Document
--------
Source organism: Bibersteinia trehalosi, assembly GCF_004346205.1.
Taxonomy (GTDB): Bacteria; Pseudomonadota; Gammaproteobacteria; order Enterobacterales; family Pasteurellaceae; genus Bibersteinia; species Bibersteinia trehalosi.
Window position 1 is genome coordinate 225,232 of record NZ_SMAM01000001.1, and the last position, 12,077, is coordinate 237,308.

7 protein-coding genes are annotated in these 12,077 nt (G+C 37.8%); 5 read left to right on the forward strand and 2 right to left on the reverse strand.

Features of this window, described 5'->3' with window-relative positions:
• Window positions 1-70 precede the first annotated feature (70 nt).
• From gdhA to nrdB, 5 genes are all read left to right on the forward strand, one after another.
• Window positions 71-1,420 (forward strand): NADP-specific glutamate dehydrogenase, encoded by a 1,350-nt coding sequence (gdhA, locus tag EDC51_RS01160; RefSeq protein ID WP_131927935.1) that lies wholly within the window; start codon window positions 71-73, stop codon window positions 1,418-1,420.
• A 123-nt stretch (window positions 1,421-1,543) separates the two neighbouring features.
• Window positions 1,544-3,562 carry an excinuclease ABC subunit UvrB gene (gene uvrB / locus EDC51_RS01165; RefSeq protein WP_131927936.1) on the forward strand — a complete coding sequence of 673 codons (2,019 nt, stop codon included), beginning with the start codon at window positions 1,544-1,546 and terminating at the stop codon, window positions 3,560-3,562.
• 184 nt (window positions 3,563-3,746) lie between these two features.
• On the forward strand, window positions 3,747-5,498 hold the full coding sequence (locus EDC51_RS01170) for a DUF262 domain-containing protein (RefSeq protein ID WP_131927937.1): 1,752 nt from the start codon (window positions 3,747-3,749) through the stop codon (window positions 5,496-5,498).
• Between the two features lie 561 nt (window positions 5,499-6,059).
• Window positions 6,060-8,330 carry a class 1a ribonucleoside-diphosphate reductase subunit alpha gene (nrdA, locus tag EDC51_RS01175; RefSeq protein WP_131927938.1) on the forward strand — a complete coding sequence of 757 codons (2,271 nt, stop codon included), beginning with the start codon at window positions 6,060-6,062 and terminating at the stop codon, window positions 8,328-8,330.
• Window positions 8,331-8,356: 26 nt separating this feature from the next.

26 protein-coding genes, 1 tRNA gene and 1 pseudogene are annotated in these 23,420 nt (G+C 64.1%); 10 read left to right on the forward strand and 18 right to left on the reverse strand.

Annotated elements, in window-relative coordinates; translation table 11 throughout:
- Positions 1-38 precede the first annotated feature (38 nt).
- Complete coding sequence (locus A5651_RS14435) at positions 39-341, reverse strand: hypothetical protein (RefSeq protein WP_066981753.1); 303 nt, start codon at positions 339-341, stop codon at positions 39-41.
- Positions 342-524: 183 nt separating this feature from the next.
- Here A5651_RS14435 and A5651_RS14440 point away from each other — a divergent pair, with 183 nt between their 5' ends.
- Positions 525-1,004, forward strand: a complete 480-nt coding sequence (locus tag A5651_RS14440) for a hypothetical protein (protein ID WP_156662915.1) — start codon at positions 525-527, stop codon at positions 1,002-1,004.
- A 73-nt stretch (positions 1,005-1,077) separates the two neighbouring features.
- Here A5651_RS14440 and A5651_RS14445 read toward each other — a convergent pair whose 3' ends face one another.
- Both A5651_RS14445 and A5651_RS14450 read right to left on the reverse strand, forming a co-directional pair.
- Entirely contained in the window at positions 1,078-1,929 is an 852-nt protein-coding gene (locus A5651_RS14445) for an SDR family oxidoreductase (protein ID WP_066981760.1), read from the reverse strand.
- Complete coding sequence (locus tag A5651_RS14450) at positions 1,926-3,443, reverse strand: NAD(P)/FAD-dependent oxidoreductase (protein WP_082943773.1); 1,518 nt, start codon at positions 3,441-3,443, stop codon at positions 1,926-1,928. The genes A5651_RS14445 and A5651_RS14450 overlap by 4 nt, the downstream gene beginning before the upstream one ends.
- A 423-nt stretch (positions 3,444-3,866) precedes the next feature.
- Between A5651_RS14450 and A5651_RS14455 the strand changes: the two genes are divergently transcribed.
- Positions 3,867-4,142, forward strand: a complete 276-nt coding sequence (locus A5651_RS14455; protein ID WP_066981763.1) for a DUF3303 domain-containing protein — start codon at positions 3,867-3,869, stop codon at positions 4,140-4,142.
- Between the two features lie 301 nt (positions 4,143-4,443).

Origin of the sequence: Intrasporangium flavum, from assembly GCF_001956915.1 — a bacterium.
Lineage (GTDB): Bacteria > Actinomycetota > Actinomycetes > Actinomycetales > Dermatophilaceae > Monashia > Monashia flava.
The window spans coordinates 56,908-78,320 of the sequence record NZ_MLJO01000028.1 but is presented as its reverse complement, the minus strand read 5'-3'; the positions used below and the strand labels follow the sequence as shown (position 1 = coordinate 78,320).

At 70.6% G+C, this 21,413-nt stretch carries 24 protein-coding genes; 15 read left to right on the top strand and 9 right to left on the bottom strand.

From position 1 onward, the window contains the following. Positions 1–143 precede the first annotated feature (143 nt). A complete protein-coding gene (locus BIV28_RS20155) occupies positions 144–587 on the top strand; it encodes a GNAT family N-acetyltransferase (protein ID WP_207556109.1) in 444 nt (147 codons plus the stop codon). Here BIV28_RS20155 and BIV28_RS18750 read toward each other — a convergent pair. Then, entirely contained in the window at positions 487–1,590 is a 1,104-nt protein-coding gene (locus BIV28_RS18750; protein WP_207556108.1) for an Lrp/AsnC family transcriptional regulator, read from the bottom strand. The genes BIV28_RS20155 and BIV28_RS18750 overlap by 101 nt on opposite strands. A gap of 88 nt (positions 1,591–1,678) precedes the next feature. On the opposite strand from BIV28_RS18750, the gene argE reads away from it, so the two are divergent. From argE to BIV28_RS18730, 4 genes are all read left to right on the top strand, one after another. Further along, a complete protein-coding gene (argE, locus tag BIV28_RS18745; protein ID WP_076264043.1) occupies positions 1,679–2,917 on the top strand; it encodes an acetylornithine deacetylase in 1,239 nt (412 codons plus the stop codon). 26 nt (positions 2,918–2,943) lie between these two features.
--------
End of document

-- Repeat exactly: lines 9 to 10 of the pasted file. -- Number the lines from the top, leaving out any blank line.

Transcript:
• A 123-nt stretch (window positions 1,421-1,543) separates the two neighbouring features.
• Window positions 1,544-3,562 carry an excinuclease ABC subunit UvrB gene (gene uvrB / locus EDC51_RS01165; RefSeq protein WP_131927936.1) on the forward strand — a complete coding sequence of 673 codons (2,019 nt, stop codon included), beginning with the start codon at window positions 1,544-1,546 and terminating at the stop codon, window positions 3,560-3,562.